After the meeting, Commins said she knew to evacuate, largely because of emails that Tom Bolcar, District 1 representative of the Sunshine Harbor Association Board, had been sending out to Sunshine Harbor residents during that weekend and Monday as the storm approached.
She said she left at about 1 or 2 p.m. that Monday to stay with a friend in Brick.
Were You There For Us?
Cindy Scully, who was attending the meeting with her husband, Michael Scully, said her street, Seagull Terrace, had been forgotten in terms of the debris piling up and what she described as no visits from local elected officials.
"Not one of you people came in back here," she said, angrily, looking at the three council members. "Not you, not the mayor."
"I've toured the hard-hit areas every day," Leitner said.
"You never saw me," Scully said. "Are you walking around knocking on doors? Because a lot of people need help now."
"I'm sorry I missed you," Leitner said. "But I was here. I knocked on 300 doors here and in town. I was at the Relief Center. When I wasn't there I was helping at the first aid squad or at the high school (where there was a shelter after the storm).
"Don't tell us we don't care," Leitner countered. "We care deeply."
Scully said after the meeting that while her home was not flooded, their cars, children's car seats and the rental next door was flooded.
On Tuesday, Schroeder said in the telephone interview that he had toured Sunshine Harbor and many other hard-hit sections of town many times, starting the day after the storm and ever since.
"I was also in Borough Hall from 7 a.m. to 7 p.m. working on dealing with the storm and helping to set up the election," Schroeder said.
The Sunshine Law and the Invitations in Sunshine Harbor
As the meeting began, Leitner said the council members could not make decisions at the meeting since a majority of council members were present but it had not been advertised as a council meeting.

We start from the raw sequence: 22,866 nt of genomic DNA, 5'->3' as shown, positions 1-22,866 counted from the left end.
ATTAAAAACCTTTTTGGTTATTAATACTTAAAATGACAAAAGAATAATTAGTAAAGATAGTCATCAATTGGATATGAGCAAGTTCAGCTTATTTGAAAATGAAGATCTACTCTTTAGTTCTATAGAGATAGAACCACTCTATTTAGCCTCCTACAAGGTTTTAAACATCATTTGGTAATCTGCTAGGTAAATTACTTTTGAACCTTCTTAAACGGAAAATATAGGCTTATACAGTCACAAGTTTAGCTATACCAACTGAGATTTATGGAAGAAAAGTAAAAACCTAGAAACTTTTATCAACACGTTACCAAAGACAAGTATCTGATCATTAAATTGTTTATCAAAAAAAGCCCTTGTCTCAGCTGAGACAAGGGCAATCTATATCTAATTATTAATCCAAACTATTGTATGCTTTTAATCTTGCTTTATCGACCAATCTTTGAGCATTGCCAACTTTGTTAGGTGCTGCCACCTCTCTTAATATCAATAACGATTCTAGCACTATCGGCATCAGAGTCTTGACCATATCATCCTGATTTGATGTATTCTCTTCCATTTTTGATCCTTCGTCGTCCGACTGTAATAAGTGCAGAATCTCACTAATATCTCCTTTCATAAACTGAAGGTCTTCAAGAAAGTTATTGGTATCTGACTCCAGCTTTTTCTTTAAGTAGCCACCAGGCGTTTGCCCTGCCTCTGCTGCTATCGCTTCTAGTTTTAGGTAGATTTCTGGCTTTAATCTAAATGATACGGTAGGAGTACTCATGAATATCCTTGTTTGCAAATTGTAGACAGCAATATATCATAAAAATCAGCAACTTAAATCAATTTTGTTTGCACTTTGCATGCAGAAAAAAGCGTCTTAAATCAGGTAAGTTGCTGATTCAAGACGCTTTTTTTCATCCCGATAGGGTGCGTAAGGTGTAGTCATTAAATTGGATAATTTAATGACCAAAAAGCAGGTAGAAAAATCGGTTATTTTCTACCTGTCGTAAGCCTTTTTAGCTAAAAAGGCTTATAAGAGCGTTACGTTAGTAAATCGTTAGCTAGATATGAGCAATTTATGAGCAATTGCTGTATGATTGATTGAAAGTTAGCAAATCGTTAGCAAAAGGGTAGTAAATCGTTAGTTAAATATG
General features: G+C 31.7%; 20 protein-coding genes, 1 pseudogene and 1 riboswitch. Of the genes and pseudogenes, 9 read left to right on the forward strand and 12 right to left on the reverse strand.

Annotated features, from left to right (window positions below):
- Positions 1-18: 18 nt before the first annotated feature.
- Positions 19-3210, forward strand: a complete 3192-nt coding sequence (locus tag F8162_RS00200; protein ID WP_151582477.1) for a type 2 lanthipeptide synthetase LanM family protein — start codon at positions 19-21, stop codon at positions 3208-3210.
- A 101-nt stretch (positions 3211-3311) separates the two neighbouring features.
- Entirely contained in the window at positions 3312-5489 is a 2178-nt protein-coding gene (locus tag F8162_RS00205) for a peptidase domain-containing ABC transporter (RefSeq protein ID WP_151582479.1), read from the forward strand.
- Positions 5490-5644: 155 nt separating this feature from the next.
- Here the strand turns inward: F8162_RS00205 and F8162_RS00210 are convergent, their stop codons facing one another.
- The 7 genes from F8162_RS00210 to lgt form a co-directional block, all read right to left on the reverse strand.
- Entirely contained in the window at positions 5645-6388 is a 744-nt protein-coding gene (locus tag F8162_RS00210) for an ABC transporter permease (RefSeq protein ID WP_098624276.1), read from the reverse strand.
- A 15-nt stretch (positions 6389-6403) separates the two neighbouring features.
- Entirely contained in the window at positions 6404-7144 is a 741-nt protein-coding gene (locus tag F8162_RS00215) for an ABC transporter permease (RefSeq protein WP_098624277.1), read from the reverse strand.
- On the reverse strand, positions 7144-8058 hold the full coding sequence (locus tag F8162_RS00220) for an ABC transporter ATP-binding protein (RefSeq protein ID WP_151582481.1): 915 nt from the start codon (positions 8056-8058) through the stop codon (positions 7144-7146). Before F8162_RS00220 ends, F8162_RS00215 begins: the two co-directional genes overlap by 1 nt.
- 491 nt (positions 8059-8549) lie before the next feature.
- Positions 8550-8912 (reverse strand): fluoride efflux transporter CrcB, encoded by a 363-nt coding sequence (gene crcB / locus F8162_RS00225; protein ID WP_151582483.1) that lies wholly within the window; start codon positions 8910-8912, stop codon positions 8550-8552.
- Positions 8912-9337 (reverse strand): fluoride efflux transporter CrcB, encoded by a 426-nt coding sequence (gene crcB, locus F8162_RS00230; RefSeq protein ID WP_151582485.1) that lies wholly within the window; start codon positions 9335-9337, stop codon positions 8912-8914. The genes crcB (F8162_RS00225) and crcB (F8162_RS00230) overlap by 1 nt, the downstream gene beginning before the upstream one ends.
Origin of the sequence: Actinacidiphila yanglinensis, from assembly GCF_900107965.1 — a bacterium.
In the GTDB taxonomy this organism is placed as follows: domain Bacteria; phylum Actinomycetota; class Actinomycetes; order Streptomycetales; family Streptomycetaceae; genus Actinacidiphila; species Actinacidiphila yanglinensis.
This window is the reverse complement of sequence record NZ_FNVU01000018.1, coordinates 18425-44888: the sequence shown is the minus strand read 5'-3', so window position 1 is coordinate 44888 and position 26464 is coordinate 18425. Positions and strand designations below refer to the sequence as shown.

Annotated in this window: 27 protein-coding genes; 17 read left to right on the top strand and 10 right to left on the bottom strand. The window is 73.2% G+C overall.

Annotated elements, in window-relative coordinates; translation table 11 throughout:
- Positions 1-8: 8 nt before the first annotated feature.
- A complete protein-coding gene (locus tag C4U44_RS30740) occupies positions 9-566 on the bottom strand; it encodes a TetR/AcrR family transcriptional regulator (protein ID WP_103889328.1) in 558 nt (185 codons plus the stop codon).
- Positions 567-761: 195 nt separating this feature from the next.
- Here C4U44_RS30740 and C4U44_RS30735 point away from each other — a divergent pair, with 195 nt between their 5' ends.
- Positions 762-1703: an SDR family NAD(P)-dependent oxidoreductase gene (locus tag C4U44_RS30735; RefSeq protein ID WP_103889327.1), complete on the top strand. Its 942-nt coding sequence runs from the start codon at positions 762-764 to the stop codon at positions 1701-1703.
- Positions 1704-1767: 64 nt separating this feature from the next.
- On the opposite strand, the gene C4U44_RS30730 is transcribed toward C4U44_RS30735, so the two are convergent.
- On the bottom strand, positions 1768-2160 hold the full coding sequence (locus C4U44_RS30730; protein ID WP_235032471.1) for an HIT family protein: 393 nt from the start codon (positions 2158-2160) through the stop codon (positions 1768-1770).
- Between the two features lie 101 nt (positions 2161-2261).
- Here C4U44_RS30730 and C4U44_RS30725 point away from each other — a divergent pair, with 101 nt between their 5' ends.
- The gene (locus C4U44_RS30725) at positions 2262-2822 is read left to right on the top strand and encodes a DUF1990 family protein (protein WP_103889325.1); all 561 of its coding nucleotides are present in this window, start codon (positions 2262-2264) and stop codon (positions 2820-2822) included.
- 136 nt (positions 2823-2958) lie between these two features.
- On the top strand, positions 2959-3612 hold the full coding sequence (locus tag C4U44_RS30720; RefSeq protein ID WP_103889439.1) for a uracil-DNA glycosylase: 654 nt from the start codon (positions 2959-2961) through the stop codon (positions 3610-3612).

The state Open Public Meetings Act, known as "the Sunshine Law," mandates that local and county governing bodies advertise meetings in advance when a majority of the governing body will be present discussing policy or voting.
A few at the meeting thought Mayor William Schroeder was not there because he was at another meeting. On Tuesday, Schroeder said in a telephone interview that he had not been invited to the Sunshine Harbor meeting, so he did not go.
"I only knew about it because Chris Leitner emailed me about it, but I was not asked to go by anyone," Schroeder said.
Schroeder said he agrees that if another significant storm is approaching the Borough, that the town should again bang on doors and leave leaf fliers in mailboxes or taped to house doors. Unlike Leitner, who has been saying he thinks the Borough needs a Reverse 911 system, Schroeder said he's not sure.
"For a few days before the storm, everyone knew it was coming," he said. "Everyone you went in town, that's all people were talking about. Some people just didn't want to leave. I don't think a Reverse 911 call would make those people leave. Maybe knocking on doors would be better because then you have that face to face interaction. But it's up to the council. I wouldn't want to spend thousands of dollars on it. But it's up to them. I'm just the mayor, I don't vote on it."
In the Borough Council form of government, the mayor only votes when there is a tie.
Complaints About JCP&L and the Borough
Land also criticized what she characterized as the Borough's failure to inform the public when power would be restored.
Leitner and Sabosik said that the Borough couldn't get an answer from JCP&L on when power would be restored, not even through repeated phone calls and not through an in-person visit to their substation in Point Beach.
(See JCP&L's response regarding prolonged power outages in the region at bottom of this story.)
The council members said the best thing for the community to do is to file written complaints with the state Board of Public Utilities (BPU).
"Our electrical infrastructure is very old and needs to be replaced," Leitner said.
For more information about filing complaints with BPU, click here.
Regarding police issues, Eric Wagner said his home in Sunshine Harbor was nearly broken into shortly after Sandy left his first floor flooded.
"The chief said there were no break-ins, but my home was nearly broken into," Wagner said. "My son is living upstairs now as our security because we don't have any."
Police Chief Larry Williams said, "I know Eric well. His mother called me and asked if we could patrol."
He said the department of 30 full-time officers and five part-time, special officers has been doing the best it can to serve the entire town, including Sunshine Harbor.
Regarding Sunshine Harbor specifically, Williams said, "We're there 24 hours a day checking the area. I used to live there, my grandparents used to live there, I know it very well. The first day we were able to get in there, the Wednesday after the storm, I was driving around Sunshine Harbor at 7 a.m. talking to residents. I personally spent a number of hours patrolling, in addition to the officers patrolling."
He said the National Guard members were patrolling in National Guard vehicles along with Borough police officers.